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Chicago Rapper, Vic Mensa Helping Provide Clean Water To Over 200K People In His Native Ghana

Photos<a href=httpshowafricacom> <a>via vicmensa<a href=httpshowafricacom> <a>on Instagram

 

Vic Mensa, a Chicago rapper, is expanding his charitable efforts to his native Ghana, where he will provide clean water to over 200,000 people. The rapper, who was born in Ghana, made the decision to fund borehole drilling in the West African country after visiting his ancestral village, according to Billboard.

Mensa traveled with his father on that trip. After witnessing firsthand the water contamination in the area, he and his father decided to take action by funding the drilling of a borehole. Mensa’s father is the founder of “Let Them Drink Water,” a non-profit organization.

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Boreholes extract clean and filtered groundwater. They are, however, said to be scarce in Africa. So, after funding a borehole that eventually provided clean water to over 100,000 locals, Mensa – born Victor Kwesi Mensah – made the decision to provide two more to other villages.

“We’re building 3 Boreholes in different communities in Ghana to provide clean drinking water; the first being the Asokore Zongo in Koforidua where my family lives, which is already built. The other locations are a nearby community called Efiduase and then our ancestral village in the Volta Region Amedzope,” Mensa said in a statement. “Most people in communities like this in Ghana experience constant water borne diseases.”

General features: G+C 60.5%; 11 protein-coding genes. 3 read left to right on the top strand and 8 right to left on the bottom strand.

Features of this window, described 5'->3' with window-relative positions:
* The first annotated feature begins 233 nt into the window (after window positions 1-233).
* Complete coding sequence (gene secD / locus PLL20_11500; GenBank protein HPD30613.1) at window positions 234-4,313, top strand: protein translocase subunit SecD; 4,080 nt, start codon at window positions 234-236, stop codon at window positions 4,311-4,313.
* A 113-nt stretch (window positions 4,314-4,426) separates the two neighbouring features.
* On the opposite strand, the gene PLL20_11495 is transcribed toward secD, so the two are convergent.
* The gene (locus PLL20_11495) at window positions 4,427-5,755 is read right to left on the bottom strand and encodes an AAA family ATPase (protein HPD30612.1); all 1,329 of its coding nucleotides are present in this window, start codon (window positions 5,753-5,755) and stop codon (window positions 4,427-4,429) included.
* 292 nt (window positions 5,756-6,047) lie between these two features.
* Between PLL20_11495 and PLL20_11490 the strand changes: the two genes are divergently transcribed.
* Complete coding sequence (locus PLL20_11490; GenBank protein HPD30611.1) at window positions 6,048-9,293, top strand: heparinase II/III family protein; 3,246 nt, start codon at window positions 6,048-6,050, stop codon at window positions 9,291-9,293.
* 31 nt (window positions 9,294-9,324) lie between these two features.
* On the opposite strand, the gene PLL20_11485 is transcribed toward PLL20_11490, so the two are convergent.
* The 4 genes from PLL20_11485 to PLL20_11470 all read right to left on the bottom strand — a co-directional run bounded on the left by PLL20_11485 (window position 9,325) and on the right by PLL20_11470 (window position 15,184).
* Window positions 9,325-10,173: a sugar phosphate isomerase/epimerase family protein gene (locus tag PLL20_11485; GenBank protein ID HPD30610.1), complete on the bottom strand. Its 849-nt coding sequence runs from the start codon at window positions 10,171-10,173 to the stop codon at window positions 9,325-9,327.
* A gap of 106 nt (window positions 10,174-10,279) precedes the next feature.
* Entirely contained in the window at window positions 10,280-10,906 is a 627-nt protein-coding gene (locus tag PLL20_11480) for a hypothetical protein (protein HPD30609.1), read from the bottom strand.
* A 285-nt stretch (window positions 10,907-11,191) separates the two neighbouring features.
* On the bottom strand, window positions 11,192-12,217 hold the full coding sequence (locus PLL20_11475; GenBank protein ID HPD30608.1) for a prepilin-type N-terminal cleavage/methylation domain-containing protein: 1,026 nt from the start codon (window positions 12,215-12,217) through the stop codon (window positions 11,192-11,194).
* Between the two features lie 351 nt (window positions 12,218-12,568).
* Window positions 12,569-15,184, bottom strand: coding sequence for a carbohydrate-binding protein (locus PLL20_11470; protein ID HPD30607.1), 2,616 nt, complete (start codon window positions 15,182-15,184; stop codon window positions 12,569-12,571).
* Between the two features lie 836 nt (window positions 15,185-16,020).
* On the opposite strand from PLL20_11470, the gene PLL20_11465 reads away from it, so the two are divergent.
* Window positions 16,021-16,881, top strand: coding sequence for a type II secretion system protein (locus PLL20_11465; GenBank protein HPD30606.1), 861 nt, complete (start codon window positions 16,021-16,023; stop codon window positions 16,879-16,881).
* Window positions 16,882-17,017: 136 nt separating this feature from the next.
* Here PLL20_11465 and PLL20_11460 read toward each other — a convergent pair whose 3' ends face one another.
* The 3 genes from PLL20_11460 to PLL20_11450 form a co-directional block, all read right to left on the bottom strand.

A borehole is estimated to cost around $15,000. Mensa and the Black Star Line Festival collaborated to help raise funds for more boreholes. The Ghanaian-American and fellow Chicago rapper, Chance the Rapper, founded the festival, which is a “week-long series of events including panel discussions, fine art exhibitions, and nightlife events culminating in a large scale concert at Black Star Square in Accra.”

Erykah Badu, T-Pain, Jeremih, Sarkodie, Tobe Nwigwe, Asakaa Boys, and M.anifest are among the artists that performed at the free concert on Friday, January 6.

“This festival is about connecting Black people of the globe,” Mensa said in an interview with TMZ. “Beyond all of those colonial boundaries. It’s something that has been on my mind for a long time.”

 

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Written by How Africa News

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